Jan 20, 2008

The Lawsuit and Rich Parents (aka, why I have $26k in my bank account at 24)

Many of you might wonder how on earth I have managed to save over $25k at 24... and to be honest, I'm a bit embarrassed to admit the truth. While I'd love to tell you all stories of how I worked my ass off through college, got an extremely well paying job the second I graduated and continued to watch my salary climb as the years passed, the reality is none of that is true.

Here's what really happened:

I was born into an upper middle class family. My mother stayed at home. My dad was an actuary who made a strong six-figure salary. While my mother and I kept spending his hard-earned money, he still managed to save quite a bit. Additionally, his company had a pension plan and all of those old fangled tricks to keep people working at one company for their entire lives. And it worked... my dad, after dropping out of his graduate program in Physics at Cornell, ended up spending his entire life working for this one company and climbing the corporate ladder. He never seemed happy, as he certainly did not like my mother, and having to commute one hour each way into the city everyday couldn't have helped.

But as he worked hard, I continued to reap the benefits. He saved up more than enough money to send me to a relatively expensive private institution for four years. Somehow he also managed to pay for my frequent shopping sprees to discount clothing stores. I was spoiled in an upper middle class sort of way. It's not like I went out and bought Prada or even Coach. Designers always meant little to me, but nonetheless I had a major talent for spending heaps of cash.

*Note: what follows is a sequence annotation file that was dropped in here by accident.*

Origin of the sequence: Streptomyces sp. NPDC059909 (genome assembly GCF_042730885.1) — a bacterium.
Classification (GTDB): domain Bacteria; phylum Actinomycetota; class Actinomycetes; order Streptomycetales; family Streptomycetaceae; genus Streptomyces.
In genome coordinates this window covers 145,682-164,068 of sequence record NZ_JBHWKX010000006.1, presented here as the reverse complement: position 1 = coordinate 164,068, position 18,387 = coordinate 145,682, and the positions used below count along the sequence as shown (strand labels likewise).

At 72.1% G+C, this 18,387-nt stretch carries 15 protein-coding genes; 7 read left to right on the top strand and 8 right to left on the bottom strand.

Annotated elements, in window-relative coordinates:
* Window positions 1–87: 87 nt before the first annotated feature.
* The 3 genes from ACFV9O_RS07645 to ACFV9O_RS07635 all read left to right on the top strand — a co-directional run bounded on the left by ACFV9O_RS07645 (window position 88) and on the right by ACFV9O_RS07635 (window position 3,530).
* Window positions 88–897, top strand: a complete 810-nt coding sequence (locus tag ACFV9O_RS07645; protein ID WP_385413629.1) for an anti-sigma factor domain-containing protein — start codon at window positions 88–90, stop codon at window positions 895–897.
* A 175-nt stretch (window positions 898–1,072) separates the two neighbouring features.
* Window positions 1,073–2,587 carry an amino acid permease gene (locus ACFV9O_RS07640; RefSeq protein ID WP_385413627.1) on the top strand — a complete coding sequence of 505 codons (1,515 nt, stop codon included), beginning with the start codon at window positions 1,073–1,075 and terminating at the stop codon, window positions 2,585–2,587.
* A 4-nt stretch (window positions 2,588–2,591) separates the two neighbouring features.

If all of that were the entirety of my story, I would have graduated without debt, and with about $9k in savings thanks to dad's "apartment for daughter after she graduates" fund. That would have been plenty more than I deserved.

But here's the secret to my minor fortune:

In 6th grade, I broke my arm at my birthday party. I'm not quite sure whose fault that was, although my parents, our lawyer, and the judge all seemed to agree that the company running the party was at fault for negligence. As an 11-year-old, all I really wanted was an apology from the folks running my birthday party... after all, I had to leave three minutes into the festivities while the rest of my friends stayed and got to enjoy games and cake. Well, my "apology" came in the form of $15,000. Although $5000 was taken out in lawyer fees, by the time I could access the funds at 18, my bank account had grown to about that original sum.

So if you were wondering how on earth I have so much money - that's how.

I do feel guilty about it, as I have many friends who had to take out loans to get through college and who will be paying for their education for years to come.

I've had the luxury to move across the country, to rent a $1050 a month apartment, and to mess up at a few jobs and figure out my career through trial and error. I'm lucky. I'm very, very lucky.

It's hard to compare myself to others my age. I don't know a great deal about people's personal finances, but I have friends across the spectrum of class (ranging from "upper lower" class to "upper middle" class.)